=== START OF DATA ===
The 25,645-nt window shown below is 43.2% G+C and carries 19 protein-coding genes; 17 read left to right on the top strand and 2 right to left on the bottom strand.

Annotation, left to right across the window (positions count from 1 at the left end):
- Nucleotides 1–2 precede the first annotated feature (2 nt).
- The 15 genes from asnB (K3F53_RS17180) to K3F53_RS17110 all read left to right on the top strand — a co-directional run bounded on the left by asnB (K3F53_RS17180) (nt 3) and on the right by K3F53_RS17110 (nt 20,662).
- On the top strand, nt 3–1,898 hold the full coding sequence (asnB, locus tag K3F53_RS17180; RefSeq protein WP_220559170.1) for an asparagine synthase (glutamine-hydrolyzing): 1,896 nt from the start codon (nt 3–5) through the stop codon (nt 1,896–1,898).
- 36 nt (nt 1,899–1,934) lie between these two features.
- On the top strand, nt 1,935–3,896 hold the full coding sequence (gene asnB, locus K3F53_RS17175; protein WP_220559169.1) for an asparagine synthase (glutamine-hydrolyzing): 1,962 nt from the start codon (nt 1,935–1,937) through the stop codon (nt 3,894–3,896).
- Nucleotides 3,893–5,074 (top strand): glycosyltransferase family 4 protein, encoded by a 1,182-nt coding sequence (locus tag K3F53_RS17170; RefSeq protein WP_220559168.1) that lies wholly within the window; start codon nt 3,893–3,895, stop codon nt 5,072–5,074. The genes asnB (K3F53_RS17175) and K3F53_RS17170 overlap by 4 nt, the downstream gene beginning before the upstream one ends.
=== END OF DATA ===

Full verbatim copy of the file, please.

The 25,645-nt window shown below is 43.2% G+C and carries 19 protein-coding genes; 17 read left to right on the top strand and 2 right to left on the bottom strand.

Annotation, left to right across the window (positions count from 1 at the left end):
- Nucleotides 1–2 precede the first annotated feature (2 nt).
- The 15 genes from asnB (K3F53_RS17180) to K3F53_RS17110 all read left to right on the top strand — a co-directional run bounded on the left by asnB (K3F53_RS17180) (nt 3) and on the right by K3F53_RS17110 (nt 20,662).
- On the top strand, nt 3–1,898 hold the full coding sequence (asnB, locus tag K3F53_RS17180; RefSeq protein WP_220559170.1) for an asparagine synthase (glutamine-hydrolyzing): 1,896 nt from the start codon (nt 3–5) through the stop codon (nt 1,896–1,898).
- 36 nt (nt 1,899–1,934) lie between these two features.
- On the top strand, nt 1,935–3,896 hold the full coding sequence (gene asnB, locus K3F53_RS17175; protein WP_220559169.1) for an asparagine synthase (glutamine-hydrolyzing): 1,962 nt from the start codon (nt 1,935–1,937) through the stop codon (nt 3,894–3,896).
- Nucleotides 3,893–5,074 (top strand): glycosyltransferase family 4 protein, encoded by a 1,182-nt coding sequence (locus tag K3F53_RS17170; RefSeq protein WP_220559168.1) that lies wholly within the window; start codon nt 3,893–3,895, stop codon nt 5,072–5,074. The genes asnB (K3F53_RS17175) and K3F53_RS17170 overlap by 4 nt, the downstream gene beginning before the upstream one ends.